Monday, 21 May 2012

'A TOUCH OF CLASS' - PART ONE...



Here's a cover that brings back happy memories for me.  There
used to be a hospital shop in my town from which could be obtained
comics and magazines that were extremely difficult or impossible to find
in other outlets.  Black and white MARVEL and WARREN horror mags?
This shop had 'em.  ALAN CLASS comics?  This shop had them, too.  The
above comic was obtained from the hospital shop some time between 1976
and '78, and I remember sitting on a bench next to a burn (a Scottish word
for a watercourse, from a large stream to a small river) and reading it on my
way home.  (I should perhaps add that I only visited the shop as a customer
and not as a patient, lest you become overwhelmed with sympathy
for my seemingly poor constitution.) 

It was my custom as a youth to clear space in my collection
from time to time, whenever I needed to make some room for new
comics or simply because certain issues had supplied as much enjoyment
as I considered they were ever likely to and were now no longer essential to
my requirements.  Consequently, I was forever passing comics on to my pal
JOE, who was an eager recipient of my cast-offs.  Occasionally I regretted
parting with an odd issue or two and Joe seemed perfectly happy to relin-
quish them back into my fickle care.  Amongst the many mags I bestowed
upon him were all but one of my Alan Class titles, and I presumed
that was the last I would ever see of them.

Cut to over thirty years later, and - as related in an earlier post -
Joe turns up at my door one night clutching various carrier bags full of
comics:  "I thought you might like these back", quoth he.  Well, I didn't re-
claim all of them, but amongst the ones I did were eleven surviving Alan
Class mags I had last seen more than three decades before.  (Although no
sign of the one with MR. GREGORY AND THE GHOST, which I also re-
member reading on that bench back in the '70s.  It would've been nice to
re-acquire that one too, but Joe never kept every comic I gave him,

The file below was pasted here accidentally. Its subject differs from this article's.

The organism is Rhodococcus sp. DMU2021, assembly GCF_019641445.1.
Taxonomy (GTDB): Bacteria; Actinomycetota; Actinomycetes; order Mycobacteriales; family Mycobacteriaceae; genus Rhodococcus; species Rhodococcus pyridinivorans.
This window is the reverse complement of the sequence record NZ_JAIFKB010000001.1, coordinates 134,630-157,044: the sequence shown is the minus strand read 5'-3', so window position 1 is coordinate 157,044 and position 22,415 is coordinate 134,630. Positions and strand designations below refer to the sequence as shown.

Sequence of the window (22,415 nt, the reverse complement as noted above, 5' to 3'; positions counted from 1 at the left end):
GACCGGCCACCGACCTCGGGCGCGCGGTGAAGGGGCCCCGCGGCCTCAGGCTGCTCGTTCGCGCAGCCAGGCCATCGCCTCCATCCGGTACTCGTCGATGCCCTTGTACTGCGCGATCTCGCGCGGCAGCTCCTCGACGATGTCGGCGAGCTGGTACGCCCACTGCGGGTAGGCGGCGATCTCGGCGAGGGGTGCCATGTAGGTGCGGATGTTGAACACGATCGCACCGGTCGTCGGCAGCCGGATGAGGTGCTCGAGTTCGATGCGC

alas.)  Added to the one I'd kept, I now had an even dozen.
  
So here, to start things off, is the first of a series of Alan Class covers
(derived, of course, from various American titles by different publishers)
for you to feast your eyes upon.  Hopefully it may stir pleasant memories of
happier, more innocent times in your life, too.  A new hospital with interior
shop now stands close to where the originals were once located, 'though
somehow, whenever I look at certain Alan Class comic covers, it's not
too difficult to imagine that things are exactly the same as they were
back in my teenage years. 

7 comments:

Dougie said...

I discovered the THUNDER Agents and Captain Atom through Alan Class comics. I looked on them as very poor substitutes for Marvel and DC, though. They tended to be more prevalent in bus and railway stations, I seem to recall. Did they survive beyond the early 70s?

Kid said...

That's also how I discovered the THUNDER Agents, Dougie. Alan Class published his comics up until 1989 before calling it quits. Let's hope he's enjoying a well-earned retirement.

Anonymous said...

Same here I remember so many great Wally Wood (Ditko etc) Thunder Agents strips in Sinister Tales etc- also those great Ditko. Kirby etc (Atlas comics) reprints. I especially love these titles for the obscure (at least they were to me then) characters like like Judo Master, Captain Atom, Fly-Man, the Jaguar, Sarge Steele,Thunderbolt, Phantom, Mandrake the Magician,Steel Sterling, The Webb, Black Hood and (my fav at the time ) the Crusaders (I enjoy rattling of a list) and a character that was basically a fat boy wit a strange hair style - basically I really liked Alan Class comics poor printing but mostly a good read - McScotty

Kid said...

The printing certainly got worse as the years passed, McScotty. The plates must have been worn thin, as the same issues were churned out ad infinitum. (Or so it seemed anyway.)

Dougie said...

I'd forgotten that I read some of the Mighty Crusaders stories in Alan Class comics. I liked Fly Man, Fly Girl and the Hangman best.

Nick Caputo said...

Although I'm a Brooklyn boy, I'm fascinated by Alan Class comics, as I am by Pow, Smash and all the other British reprints, as well as the stories of youthful collecting that go with them. As far away as we were logisitically, they mirror my own thoughts and images that rush back when I look on the comics I purchased sd s lad.

For instance, that first Human Torch story was seen in Marvel Tales #4, bought by my older brother John (you know him - he's been seen slummimng around your blog lately) while on a trip to my grandmothers house. There was a large store on the corner that sold sodas and ice cream, but also had a large display of comics and magazines. It was always a thrill to go there and purchase a few comics, and I distinctly recall my brother buting the 25 cent Marvel Tales, Fantasy Masterpieces, Marvel Collectors Item Classics and magazines such as Monsters and Heroes, which also had comic book content.

Thanks for making those wonderful memories flood back.

Kid said...

Thanks for sharing those wonderful memories, Nick. I always enjoy reading your little 'slices of life' reminiscences whenever you visit my humble blog.